A Simple Case of Cognitive Dissonance

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A SIMPLE CASE OF COGNITIVE DISSONANCE

Berkel and Me

Conversations with a psycho-neurotic cat

By Jon Frangipane

It’s seven-fifteen in the evening. I’m really whipped and in desperate need of peace and quiet.

Berkel greets me at the door. “Hey Jon, it’s so good to have you home. Did you have a pleasant day?

I smell a rat, or in this case a cat. Why is he buttering me up?, I thought. Since I picked up this sly and slippery creature from the animal shelter, he rarely meets me at the door.

“What do I owe for this unusual and magnanimous greeting, Berkel, my friend?”

“It’s our relationship. I think it’s gone to the dogs. No pun intended,” replied Berkel.

“No life is perfect,” I answered. “Even the King of England can have differences with the Queen.”

Berkel gave a long stretch across the carpet. “For your information, England hasn’t had a king since 1952 when King George VI died.”

I kept forgetting that this is the only cat that plays Trivial Pursuit online, and now is a virtual well of worthless information.

“I was simply trying to say that persons at every level of the socio-economic ladder can have differences,” I answered, convincingly.

Berkel looked at me straight in the eye and said, “But would the Queen of England, hypothetically speaking, of course, feed the King of England CHICKEN every single day of his life?”

I tried not to look stunned at his comment.

“No,” I countered, “But I’m not the Queen of England and you’re not the king, so it’s a moot point, my friend.”

“Moot point!” Berkel shouted. Why, you call me those lovey-dovey names like “Berky Baby,” “Berky Puss,” “Berky Boobala,” and then you have the unmitigated gall to feed me dry chicken-flavored mini-turds twice a day?”

Blood surged to my head. Is this cat doing me in? I thought as I picked up a bag of cat food off the kitchen counter.

“Look right here,” I pointed, “You can read. See, it says, ‘Your cat will just love the taste of Gaggle, designed to please the tastes of even the most discriminating felines.”

Berkel’s face became contorted and his tail shot up as usual and quivered like a hula dancer on ice.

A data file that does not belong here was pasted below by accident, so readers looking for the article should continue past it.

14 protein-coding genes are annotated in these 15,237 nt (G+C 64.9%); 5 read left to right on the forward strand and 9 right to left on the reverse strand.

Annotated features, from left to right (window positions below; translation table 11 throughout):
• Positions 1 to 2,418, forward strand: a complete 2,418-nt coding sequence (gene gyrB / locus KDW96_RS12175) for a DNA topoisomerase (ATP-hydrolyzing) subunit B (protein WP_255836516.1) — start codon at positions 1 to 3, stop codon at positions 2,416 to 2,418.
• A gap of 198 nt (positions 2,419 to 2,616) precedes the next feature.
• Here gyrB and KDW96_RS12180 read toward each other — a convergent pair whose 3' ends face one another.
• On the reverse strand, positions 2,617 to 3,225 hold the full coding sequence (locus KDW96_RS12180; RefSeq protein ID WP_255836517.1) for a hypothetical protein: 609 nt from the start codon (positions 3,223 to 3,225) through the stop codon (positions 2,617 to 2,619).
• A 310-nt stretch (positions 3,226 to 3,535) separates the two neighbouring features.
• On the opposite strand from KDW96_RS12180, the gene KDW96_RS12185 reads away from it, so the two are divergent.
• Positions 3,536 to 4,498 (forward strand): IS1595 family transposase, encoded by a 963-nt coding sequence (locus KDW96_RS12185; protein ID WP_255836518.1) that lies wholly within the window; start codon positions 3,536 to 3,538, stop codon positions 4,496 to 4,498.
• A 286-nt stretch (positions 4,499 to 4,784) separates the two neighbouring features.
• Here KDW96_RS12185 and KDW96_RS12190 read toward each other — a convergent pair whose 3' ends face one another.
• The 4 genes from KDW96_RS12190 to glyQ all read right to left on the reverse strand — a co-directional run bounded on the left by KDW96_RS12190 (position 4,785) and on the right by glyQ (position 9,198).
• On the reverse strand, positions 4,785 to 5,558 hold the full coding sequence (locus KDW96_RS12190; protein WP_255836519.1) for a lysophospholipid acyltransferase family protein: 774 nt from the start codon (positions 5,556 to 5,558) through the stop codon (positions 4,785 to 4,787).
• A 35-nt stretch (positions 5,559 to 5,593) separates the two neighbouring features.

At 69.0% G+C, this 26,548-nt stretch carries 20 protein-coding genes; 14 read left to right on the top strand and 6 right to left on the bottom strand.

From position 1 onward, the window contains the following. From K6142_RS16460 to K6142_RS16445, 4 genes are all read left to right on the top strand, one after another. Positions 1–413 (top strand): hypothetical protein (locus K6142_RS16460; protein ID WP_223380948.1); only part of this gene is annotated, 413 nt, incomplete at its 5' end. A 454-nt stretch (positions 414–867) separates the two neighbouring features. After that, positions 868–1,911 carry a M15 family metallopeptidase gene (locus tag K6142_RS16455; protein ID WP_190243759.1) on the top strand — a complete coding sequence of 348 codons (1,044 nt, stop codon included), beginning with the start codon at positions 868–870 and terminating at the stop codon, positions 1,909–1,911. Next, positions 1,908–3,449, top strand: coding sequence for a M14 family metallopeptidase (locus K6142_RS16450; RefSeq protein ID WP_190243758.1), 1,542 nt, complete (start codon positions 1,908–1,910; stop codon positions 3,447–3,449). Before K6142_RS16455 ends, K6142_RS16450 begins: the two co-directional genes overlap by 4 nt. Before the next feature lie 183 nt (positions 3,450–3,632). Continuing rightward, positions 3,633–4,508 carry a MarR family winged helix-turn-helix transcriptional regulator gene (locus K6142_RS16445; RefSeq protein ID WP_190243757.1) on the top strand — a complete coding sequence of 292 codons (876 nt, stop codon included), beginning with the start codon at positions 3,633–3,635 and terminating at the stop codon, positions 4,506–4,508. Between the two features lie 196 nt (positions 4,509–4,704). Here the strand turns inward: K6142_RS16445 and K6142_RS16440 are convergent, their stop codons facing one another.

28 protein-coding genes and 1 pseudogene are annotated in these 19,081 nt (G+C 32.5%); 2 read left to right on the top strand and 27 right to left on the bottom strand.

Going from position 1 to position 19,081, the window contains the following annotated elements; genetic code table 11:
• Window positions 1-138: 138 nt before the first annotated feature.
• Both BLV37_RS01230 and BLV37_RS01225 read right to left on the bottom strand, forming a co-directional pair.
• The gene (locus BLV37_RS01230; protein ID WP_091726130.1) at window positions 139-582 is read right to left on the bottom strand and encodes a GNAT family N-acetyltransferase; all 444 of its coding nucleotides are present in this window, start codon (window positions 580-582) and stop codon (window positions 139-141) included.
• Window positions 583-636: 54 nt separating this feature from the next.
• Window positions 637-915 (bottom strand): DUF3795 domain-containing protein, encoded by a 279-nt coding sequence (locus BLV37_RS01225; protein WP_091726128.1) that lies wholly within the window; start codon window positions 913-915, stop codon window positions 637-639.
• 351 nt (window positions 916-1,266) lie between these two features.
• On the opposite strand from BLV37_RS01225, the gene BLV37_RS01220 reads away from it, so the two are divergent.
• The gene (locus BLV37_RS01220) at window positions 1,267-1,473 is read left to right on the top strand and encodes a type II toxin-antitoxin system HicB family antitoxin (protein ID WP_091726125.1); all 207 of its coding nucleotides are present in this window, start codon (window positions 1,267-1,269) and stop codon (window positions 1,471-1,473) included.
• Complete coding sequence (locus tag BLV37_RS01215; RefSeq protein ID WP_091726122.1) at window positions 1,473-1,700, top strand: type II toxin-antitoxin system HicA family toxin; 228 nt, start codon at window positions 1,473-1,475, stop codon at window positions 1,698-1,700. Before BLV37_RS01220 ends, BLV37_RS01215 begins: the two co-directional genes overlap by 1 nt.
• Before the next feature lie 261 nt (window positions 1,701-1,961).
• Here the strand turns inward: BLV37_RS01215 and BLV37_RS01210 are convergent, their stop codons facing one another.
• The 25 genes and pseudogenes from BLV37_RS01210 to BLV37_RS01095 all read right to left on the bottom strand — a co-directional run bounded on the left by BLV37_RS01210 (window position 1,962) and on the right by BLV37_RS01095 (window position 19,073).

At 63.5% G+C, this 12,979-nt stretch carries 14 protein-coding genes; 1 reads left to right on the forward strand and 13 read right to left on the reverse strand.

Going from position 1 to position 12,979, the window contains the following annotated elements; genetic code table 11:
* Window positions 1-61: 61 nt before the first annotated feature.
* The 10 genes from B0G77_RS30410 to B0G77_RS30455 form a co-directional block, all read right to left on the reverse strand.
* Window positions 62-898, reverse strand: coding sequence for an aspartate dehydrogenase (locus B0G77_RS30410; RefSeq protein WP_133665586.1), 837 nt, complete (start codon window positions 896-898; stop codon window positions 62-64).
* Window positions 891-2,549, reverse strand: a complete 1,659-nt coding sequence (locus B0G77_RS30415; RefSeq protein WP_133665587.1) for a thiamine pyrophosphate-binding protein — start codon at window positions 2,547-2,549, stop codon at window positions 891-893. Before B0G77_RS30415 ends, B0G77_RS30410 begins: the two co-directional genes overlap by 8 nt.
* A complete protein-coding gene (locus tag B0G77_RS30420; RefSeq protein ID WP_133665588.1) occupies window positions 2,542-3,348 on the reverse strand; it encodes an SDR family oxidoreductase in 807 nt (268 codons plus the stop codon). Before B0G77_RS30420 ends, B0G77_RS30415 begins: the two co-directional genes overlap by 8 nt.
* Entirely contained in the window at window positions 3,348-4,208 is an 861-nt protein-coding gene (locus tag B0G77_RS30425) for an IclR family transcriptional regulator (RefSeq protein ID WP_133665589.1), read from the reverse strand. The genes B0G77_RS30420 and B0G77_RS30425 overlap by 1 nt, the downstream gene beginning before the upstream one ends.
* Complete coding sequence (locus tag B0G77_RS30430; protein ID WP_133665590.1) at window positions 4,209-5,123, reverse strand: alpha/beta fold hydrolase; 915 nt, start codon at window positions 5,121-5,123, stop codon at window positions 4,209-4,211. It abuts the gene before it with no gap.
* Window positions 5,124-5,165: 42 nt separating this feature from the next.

“Hey bozo,” he screamed, “I can feel a huge, uncontrollable surge coming over me. I feel this incredible vortex of cognitive dissonance gushing forth, thereby creating an impenetrable wall between us.”

“Cognitive dissonance?” I yodeled. “Have you been watching Doctor Phil, again?

“Chill out, dummy. Let me lay it out for you in very simple terms: ‘Cognitive’ is a word pertaining to the mental processes of perception, memory, judgment and reasoning. Follow me, so far?”

“Of course I do,” I lied.

“And the word ‘dissonance’ means discordant, inharmonious, or cacophonous. Do you get it?” Berkel bellowed.

“Of course I do,” I lied again. “Oh, so you’re saying…”

Berkel was on a roll and wouldn’t let me finish.

“I’m not asking, blockhead, I’m telling you that I want real food. Real chicken. Real sirloin. And you either agree to my terms, or face the consequences.”

At that moment, for some inexplicable reason, I thought about my guitar and wondered what part of a cat they used for cat gut strings. The thought soon passed and tried to make small talk to relieve the tension.

“I was just thinking if maybe you would like to have a new, little playmate. You know, like another sweet, long-haired tabby like you.”

I thought Berkel would go for the bait. I was wrong.

“You get me a playmate, and then I’m supposed to watch you fondle and drool and talk dumb baby talk, until I’m out of my mind.”

“But Berkel. a nice little baby pussycat would be something to satisfy both our needs for love and affection. Something we can both cuddle with.”

“Have you seen my litter box, lately? What am I thinking? No, of course you haven’t. It’s been two days now that I’ve had to tip toe around in that dangerously loaded mine field of a litter box, my friend. And do you really think you can possibly keep a litter box clean for two cats?

I thought I had the answer. “I’ll just purchase one of those mechanical poop-scoopers. No fuss, no muss, no mess.”

Berkel fell to the floor, rolled around in convulsive laughter, and then said, “You’re telling me that you’d lay out three-hundred dollars for a mechanical poop-scooper, when all I ask for is a decent meal twice a day?

A brilliant idea suddenly popped into my head. “I know what. Suppose I treat you a couple of times a week to a nice, juicy Big Mac, or you can have it your way at Burger King! How does that grab you?”

I could tell by the expression on Berkel’s face that he was about to finally concede. But I was mistaken.

“Hey dimwit, Berkel declared, “I am already on a fast food diet. It seems that the cognitive dissonance I spoke about earlier is now distorting your whole perspective on life. Are you aware that you’re a snollygoster of the first order. I demand that I get real food. Case closed!”

I was beside myself. I hadn’t realized I was a snollygoster. I didn’t even know what a snollygoster was. And the simple fact was that the case was closed, and Berkel is now ordering his Omaha steaks online. I’ll allow this for a while, you understand, until I can come up with a better idea. But I have to go now… Berkel just screamed that his steak was too rare.